Elon Musk may only be the world’s second-richest man, but he arguably holds the title for world’s cheapest.
The Tesla chief has given away a paltry portion of his $128 billion fortune compared to more philanthropic billionaires like Microsoft co-founder Bill Gates.
Musk, 49, has donated roughly $100 million to charitable causes over the course of his career, amounting to less than 1 percent of his net worth, according to a Forbes estimate. That includes $25 million that he’s given to various nonprofits since 2002 through his eponymous foundation.
Among the recipients of the Musk Foundation’s money are the University of Pennsylvania — Musk’s alma mater — and Big Green, a charity run by his brother Kimbal that sets up gardens at schools, Forbes says.
The South African-born entrepreneur has also made large gifts to organizations such as the Sierra Club and the Future of Life Institute, which aims to keep artificial intelligence “beneficial to humanity.”
But Musk has a long way to go to catch up with Gates, who along with his wife, Melinda, has given out around $50 billion over the past quarter-century, according to the Chronicle of Philanthropy.
The couple donated more than $5.5 billion to charity from 2017 to 2019 alone, most of which went to their namesake foundation, the outlet says. The Bill and Melinda Gates Foundation has helped the software tycoon give away 10 to 20 percent of his wealth overall, Forbes estimates.
The Gateses also joined forces with investment titan Warren Buffett to launch the Giving Pledge, an initiative encouraging the world’s wealthiest people to give away more than half their fortunes during their lifetime or in their will. Buffett is also a regular donor to the Gates Foundation.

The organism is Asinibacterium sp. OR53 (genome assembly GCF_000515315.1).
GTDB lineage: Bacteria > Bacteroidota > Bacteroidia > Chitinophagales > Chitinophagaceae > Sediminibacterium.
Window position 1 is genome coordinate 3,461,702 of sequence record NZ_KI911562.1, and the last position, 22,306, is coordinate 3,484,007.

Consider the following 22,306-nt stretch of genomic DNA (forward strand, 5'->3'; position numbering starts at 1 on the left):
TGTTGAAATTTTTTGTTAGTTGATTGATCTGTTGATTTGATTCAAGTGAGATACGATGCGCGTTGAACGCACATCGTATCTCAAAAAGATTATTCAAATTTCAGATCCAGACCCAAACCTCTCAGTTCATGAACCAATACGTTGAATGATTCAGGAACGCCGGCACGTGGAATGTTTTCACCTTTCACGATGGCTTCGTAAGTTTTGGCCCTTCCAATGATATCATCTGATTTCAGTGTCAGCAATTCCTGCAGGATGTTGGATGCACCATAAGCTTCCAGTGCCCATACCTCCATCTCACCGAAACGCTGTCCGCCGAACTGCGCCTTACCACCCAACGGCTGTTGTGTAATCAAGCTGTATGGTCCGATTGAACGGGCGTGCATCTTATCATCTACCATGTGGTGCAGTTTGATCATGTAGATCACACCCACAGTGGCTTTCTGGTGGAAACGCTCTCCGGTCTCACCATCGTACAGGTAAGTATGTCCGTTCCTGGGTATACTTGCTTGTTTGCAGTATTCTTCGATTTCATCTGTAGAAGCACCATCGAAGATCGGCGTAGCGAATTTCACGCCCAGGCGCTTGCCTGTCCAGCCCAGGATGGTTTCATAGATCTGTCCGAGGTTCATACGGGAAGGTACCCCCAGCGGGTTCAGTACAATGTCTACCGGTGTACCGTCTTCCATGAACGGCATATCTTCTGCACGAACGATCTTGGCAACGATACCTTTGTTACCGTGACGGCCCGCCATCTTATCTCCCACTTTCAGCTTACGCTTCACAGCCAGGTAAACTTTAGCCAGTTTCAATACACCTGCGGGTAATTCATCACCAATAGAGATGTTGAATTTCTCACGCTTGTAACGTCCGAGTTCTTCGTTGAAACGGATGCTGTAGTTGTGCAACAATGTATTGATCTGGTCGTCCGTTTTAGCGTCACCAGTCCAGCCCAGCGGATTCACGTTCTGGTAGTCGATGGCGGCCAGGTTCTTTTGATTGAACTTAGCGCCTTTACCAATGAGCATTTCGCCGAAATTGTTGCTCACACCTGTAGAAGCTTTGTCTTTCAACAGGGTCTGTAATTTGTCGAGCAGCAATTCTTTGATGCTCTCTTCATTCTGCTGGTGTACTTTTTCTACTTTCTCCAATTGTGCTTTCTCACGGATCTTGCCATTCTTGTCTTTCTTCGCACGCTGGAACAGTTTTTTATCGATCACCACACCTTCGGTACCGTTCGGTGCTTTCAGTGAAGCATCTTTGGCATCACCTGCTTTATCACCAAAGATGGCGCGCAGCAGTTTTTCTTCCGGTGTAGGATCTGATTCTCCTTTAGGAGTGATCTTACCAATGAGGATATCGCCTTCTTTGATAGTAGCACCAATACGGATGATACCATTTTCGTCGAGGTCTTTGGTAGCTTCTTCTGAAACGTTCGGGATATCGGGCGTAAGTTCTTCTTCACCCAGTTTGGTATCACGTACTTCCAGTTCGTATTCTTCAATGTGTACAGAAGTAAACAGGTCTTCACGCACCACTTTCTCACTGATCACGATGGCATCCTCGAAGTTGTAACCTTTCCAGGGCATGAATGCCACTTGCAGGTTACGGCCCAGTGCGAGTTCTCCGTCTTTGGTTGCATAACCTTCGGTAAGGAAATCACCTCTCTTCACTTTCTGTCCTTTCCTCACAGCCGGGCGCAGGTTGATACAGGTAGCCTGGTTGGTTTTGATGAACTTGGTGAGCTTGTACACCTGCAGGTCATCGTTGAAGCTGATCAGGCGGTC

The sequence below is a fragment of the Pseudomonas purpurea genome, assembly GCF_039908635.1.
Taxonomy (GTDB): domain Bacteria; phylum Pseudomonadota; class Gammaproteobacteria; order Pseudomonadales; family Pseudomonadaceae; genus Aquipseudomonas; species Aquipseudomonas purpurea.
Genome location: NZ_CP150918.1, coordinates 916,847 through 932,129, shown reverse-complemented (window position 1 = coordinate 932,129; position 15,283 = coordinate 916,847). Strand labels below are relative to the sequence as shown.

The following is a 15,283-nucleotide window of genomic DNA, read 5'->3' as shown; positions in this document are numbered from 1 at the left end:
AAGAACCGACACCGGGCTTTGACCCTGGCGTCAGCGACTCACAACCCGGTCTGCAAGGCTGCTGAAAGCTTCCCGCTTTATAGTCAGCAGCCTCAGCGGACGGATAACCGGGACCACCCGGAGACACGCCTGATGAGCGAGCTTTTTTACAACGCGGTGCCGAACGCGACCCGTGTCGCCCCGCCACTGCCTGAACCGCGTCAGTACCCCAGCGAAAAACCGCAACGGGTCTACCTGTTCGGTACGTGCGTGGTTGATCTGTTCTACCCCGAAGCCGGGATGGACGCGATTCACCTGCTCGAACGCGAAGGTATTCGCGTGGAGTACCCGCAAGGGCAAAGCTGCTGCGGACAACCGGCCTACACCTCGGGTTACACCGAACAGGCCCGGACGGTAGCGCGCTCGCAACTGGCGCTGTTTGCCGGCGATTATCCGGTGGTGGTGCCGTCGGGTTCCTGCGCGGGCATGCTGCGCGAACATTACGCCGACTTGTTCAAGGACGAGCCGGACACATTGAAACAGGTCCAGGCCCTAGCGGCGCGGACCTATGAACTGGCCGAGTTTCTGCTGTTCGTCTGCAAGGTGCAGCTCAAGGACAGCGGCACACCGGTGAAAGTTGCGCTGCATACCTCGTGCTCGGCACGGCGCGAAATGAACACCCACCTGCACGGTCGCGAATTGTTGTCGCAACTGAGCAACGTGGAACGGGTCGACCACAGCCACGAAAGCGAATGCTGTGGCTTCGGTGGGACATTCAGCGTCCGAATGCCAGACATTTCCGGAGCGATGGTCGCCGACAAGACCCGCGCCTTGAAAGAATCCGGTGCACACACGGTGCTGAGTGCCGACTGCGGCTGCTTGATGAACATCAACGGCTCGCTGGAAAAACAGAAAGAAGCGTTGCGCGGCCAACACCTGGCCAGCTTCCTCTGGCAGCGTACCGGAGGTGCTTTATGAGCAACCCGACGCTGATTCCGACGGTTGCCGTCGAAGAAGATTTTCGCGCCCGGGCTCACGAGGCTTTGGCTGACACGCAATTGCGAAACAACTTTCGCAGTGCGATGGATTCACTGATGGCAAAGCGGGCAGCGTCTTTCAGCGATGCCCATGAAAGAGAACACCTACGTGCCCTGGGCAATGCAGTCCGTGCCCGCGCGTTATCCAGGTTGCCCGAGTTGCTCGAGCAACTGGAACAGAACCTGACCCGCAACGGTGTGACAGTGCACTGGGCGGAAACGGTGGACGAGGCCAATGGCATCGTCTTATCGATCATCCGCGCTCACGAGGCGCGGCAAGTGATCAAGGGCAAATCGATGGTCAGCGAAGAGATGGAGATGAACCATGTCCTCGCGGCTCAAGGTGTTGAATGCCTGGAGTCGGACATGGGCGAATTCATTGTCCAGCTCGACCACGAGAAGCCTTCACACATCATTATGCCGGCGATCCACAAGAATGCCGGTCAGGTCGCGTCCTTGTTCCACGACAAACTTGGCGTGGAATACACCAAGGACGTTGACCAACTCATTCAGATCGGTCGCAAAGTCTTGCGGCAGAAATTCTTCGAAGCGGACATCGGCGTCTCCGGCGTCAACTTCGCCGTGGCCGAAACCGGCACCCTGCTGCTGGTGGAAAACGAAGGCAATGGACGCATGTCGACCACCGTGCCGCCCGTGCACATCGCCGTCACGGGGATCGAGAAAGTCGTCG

Facebook CEO Mark Zuckerberg, whom Musk recently leapfrogged in the wealth rankings, is also a signatory of the Giving Pledge and had the San Francisco General Hospital named after him after donating $75 million to its foundation in 2015. He also helms Chan Zuckerberg Initiative along with his wife, Priscilla — and over the summer donated $30 million to fight the coronavirus pandemic.
Musk’s entrance into the upper echelon of the world’s wealthiest people is a recent phenomenon driven by an explosion in Tesla’s stock price this year. If you take away the automaker’s eye-popping 2020 gains, Musk would be left with a roughly $30 billion fortune that he says is not liquid. Gates, meanwhile, has been among the world’s richest men since the 1990s.
“People think I have a lot of cash. I actually don’t,” Musk testified in a Los Angeles courtroom in December 2019, noting that most of his fortune is tied up in shares of Tesla and his rocket company, SpaceX. He also said he has debt against his stock holdings.
The Tesla CEO has said that all of his earthly business ventures are just a way to fund his true passion: colonizing Mars.
“If there’s something terrible that happens on Earth, either made by humans or natural, we want to have, like, life insurance for life as a whole,” he said at a Mars conference this summer.
Musk has, however, set lofty philanthropic goals for himself despite his limited giving so far. He’s among more than 200 individuals who have signed on to the Giving Pledge, and he tweeted in 2018 that he would sell about $100 million worth of Tesla stock for charity “every few years.”
Musk has also tried to use his companies’ technology for good causes, such as when Tesla reportedly sent some of its Powerwall battery packs to provide electricity in Puerto Rico after Hurricane Maria.
SpaceX also infamously built a miniature submarine in a bid to rescue a group of soccer players who became trapped in a Thai cave in 2018 — an effort that landed Musk in court. The submarine was never used.
Vernon Unsworth, a British diver who was involved in the operation, criticized the sub as a “PR stunt,” which prompted Musk to call him a “pedo guy” on Twitter. Unsworth sued Musk for defamation over the tweet, but a jury ruled in Musk’s favor when the case went to trial last year.